Welcome to the third edition of the blog carnival for bird lovers, I and the Bird. It is a great honor for me to host this, especially since, while I am indeed a bird lover, I am not a particularly skillful bird watcher. But I enjoy birds greatly. Yes, even those I do not know exactly what they may be called because they don't seem to match up with anything in my field guide. And even those that I can't get a decent look at because they're flitting about in that dense brush so close, yet so far. Finally, after many years at it, I think I have a good understanding of which species birds live in and around our backyard and even know a fair amount of their behavior. It's been a slow process.
Take me far out of this immediate area, however, and I am back to being a beginner. Of course, the great thing about that is that there's always new birds to see, and new bird behavior to learn.
In addition to watching birds, I also enjoy reading about the experiences of other bird lovers, from those who are occasional indulgers in birding like myself, to those who are expert amateurs, to those who are professionals. The previous editions of "I and the Bird" have been a great way to discover such writings. The submissions for this new edition follow in the excellent, if short, tradition of the first two.
This birding carnival, in the way that I am comfortable with, starts out very close to home.
- Aydin Örstan at Snail's Tales writes about how he used a couple common backyard birds who showed up on his deck to benchmark his hearing, in 'The Cardinals at the limit of my hearing.'
- Nuthatch at bootstrap analysis, expounds upon the habits of a small, gregarious bird that accompanies her in the garden throughout the summer in 'an exuberant bird in a plain brown wrapper.'
- Yours truly wrote about my experience last year at finally, and unexpectedly, sighting an elusive bird whose nighttime call has been a comforting presence every spring for the last six years.
- Clare Kines at The House & other Arctic musings tells us about the different types of seagulls that inhabit his part of the world. Read 'Gulls', so that next time you spot a seagull, you can say, "Look! A glaucous gull."
- Mike at 10,000 Birds reports on a birding excursion away from home, but in a part of the world he visits regularly in order to burn a giant chicken. Or something like that. Read 'Birds Of Chicken Inferno 2005 for a full explanationand also to see a picture of the "gigantic galliform" itself.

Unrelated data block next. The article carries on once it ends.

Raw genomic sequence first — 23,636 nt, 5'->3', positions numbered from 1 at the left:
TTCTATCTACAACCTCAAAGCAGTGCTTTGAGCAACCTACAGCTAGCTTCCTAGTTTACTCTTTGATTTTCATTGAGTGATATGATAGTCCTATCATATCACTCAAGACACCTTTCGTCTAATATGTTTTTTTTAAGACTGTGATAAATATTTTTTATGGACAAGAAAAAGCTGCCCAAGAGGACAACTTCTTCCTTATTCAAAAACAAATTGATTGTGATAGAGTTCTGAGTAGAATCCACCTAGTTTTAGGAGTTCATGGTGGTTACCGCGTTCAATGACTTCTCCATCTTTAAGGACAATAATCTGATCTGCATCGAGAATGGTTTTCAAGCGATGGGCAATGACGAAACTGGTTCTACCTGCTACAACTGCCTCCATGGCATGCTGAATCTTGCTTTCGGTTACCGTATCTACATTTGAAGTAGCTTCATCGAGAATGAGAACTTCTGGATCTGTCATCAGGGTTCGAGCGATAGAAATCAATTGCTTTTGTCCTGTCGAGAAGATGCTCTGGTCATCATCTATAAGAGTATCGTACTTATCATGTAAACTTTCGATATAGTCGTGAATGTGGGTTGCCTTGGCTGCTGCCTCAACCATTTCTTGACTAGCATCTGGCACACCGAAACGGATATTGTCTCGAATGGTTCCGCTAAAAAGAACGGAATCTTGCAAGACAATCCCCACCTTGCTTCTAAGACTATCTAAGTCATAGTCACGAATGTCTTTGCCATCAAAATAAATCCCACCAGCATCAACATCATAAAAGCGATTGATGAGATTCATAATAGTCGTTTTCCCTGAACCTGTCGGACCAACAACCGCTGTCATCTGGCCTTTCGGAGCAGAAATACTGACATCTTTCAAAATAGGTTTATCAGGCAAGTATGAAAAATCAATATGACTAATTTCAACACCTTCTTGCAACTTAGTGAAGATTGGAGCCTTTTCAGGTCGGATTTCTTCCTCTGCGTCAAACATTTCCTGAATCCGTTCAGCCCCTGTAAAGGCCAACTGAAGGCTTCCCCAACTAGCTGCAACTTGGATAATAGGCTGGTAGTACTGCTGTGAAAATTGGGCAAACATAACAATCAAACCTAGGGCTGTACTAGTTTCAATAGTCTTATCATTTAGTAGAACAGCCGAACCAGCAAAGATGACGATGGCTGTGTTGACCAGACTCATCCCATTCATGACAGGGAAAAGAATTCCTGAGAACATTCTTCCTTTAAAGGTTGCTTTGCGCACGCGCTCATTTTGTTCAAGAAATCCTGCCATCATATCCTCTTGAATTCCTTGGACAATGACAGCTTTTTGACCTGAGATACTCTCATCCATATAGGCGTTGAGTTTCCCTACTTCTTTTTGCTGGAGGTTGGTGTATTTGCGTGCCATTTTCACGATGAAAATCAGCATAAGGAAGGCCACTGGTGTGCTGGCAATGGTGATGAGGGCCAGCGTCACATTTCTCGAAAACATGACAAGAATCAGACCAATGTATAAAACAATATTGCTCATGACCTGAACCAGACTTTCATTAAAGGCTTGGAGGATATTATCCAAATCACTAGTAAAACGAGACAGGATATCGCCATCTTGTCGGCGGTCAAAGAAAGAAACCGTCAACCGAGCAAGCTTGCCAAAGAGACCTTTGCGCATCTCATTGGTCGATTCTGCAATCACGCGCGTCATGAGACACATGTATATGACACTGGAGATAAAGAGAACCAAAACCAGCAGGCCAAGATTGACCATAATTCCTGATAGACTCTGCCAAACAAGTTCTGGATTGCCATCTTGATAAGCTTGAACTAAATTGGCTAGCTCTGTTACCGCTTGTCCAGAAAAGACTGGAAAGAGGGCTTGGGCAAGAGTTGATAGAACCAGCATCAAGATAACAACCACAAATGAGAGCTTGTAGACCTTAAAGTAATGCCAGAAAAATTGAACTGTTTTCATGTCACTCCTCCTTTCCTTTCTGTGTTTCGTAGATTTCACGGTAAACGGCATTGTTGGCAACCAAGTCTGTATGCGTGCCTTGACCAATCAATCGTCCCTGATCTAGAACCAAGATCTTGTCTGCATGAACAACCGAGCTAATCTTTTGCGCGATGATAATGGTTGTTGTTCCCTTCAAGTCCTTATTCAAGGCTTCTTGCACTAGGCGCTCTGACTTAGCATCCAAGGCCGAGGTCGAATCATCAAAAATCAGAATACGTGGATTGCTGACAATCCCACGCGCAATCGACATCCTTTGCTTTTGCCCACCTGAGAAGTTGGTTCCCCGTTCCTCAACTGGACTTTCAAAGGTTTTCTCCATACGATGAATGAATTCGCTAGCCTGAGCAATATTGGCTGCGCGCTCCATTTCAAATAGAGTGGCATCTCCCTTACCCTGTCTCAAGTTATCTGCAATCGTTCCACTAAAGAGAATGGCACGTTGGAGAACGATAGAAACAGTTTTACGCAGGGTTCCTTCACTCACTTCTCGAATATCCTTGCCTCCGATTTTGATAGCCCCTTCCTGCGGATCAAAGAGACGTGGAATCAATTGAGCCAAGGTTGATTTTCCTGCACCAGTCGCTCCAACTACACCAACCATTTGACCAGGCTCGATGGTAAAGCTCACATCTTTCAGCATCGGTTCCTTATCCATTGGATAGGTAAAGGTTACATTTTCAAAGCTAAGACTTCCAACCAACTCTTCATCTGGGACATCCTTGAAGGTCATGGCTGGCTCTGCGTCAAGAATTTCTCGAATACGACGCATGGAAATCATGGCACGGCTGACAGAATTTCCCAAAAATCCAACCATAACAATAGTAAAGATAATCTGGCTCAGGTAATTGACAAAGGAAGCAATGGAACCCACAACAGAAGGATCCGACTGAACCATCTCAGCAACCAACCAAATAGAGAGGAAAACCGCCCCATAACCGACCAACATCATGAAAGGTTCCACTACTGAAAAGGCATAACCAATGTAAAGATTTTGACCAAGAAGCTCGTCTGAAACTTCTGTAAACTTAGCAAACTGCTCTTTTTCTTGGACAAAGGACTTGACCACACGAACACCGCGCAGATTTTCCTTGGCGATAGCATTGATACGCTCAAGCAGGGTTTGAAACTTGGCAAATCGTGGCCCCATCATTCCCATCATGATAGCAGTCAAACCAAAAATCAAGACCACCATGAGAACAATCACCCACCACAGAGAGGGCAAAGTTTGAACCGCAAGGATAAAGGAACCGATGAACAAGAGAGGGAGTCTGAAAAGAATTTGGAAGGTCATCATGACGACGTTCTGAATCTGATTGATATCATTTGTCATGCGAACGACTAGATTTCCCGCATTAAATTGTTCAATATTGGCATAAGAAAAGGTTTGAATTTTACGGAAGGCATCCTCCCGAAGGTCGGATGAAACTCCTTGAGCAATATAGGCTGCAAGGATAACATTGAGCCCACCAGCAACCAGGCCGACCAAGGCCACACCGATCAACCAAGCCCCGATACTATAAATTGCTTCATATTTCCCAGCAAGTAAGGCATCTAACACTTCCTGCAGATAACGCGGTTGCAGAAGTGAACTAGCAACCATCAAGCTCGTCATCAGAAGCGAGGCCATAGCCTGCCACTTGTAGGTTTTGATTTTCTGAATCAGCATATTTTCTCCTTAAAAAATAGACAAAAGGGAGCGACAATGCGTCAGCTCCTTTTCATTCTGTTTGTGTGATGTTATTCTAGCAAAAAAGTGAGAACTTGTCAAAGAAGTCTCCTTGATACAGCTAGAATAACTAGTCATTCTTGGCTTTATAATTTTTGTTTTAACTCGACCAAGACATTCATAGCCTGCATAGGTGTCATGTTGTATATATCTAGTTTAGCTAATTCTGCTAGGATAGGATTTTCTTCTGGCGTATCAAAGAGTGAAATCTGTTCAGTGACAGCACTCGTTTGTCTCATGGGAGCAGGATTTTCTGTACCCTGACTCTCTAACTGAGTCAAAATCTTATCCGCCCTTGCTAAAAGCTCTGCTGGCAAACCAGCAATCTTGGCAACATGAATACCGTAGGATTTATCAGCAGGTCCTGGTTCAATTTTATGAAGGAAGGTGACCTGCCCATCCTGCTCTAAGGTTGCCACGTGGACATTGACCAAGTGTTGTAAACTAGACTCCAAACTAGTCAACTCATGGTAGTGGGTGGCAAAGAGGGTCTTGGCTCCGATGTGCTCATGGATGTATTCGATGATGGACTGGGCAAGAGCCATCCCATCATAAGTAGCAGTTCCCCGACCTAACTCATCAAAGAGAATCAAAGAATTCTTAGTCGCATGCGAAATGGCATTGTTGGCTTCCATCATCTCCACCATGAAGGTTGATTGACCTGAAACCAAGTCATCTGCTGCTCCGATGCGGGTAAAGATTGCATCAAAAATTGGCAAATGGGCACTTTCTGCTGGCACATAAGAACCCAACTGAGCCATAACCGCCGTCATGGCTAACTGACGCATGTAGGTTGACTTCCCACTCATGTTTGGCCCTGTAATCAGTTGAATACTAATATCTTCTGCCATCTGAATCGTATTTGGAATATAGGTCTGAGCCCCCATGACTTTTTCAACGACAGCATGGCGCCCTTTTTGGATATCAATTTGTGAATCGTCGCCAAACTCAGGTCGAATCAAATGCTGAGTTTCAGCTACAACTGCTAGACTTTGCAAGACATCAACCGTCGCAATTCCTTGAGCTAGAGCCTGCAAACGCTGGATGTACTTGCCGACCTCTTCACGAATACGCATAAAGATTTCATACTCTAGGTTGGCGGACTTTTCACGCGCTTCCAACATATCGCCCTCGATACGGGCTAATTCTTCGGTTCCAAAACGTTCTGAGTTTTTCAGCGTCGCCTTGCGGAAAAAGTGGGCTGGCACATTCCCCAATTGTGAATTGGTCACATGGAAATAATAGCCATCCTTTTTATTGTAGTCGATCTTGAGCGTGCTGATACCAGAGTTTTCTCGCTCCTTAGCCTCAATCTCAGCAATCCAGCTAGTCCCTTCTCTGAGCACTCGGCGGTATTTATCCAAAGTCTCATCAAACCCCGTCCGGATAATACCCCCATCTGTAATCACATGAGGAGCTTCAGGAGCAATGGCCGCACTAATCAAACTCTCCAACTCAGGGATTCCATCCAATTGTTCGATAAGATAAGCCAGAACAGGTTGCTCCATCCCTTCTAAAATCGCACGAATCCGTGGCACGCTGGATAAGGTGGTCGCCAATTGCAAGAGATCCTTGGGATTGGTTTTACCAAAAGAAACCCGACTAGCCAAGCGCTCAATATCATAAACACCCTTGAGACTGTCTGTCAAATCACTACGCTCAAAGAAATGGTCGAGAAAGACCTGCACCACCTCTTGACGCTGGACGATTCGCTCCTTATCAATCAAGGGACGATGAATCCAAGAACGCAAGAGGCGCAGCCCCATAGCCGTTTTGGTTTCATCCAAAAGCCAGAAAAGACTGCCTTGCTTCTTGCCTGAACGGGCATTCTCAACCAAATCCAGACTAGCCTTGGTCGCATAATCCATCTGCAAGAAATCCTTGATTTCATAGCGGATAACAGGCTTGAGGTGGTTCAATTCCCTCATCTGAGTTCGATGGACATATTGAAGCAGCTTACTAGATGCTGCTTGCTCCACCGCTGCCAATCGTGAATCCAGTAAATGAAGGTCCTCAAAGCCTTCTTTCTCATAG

- Unlike Duncan at Ben Cruachan Blog, however, I do not have experience with parrots. (Except for that recent charming movie about the guy in San Francisco.) Duncan writes about his parrot (and other bird) counting experience along the southern coast of Australia in 'Parrot arithmetic.'
- Tony G at milkriverblog, just up the road here in central Texas, reports on the results of a recent, and rather unique, survey of his own in Wakeup Calls.
- John at A DC Birding Blog sets out on a local expedition to spot two reported species not normally found in his environs this time of year. To find out what he was looking for and whether he found it, read 'A Sultry Evening Twitch.'
- A British blogger at bogbumper reports on a couple of rare, spectacular birds in Britain that attracted quite a crowd before an unfortunate ending. For details, read 'The day the Bee-eaters got eaten.'
- First, the illustrated version, including action shots, from Rexroth's Daughter at Dharma Bums, who has a whole sequence of pictures in her post 'A Hawk Gets Lunch.'
- Next, the narrated version from Birdchick at Birdchick Blog. As she describes in First Blood at the Bird Store, this particular hawk may have been a novice at his work.
- Dave at the Bird Treatment and Learning Center in Anchorage, Alaska relates the story of a hero of a bird in 'Quality Time with One Wing & Ol' Witch'. It is about his encounter with an eagle whose will to live not only helped him survive devastating injuries suffered in the infamous Exxon Valdez oil spill, but also helped save the lives of numerous other eagles also injured in the spill.
- Jason at Beakspeak treats us with some spectacular shots of hummingbird babies growing up in his posts The Hummingbird Chronicles and The Hummingbird Chronicles: An Update. He even got a short video of one as it was on the verge of learning to fly. Don't miss it!
- Charlie Moores at Charlie's Bird Blog explores the question of why he devotes much of his scarce spare time to watching these small, flying creatures in a post entitled 'How in a rambling conversation I get to see why I go birding'. (There is no link directly to the post, so if you encounter this at some future date, go to his blog and either scroll down or look in his archives.)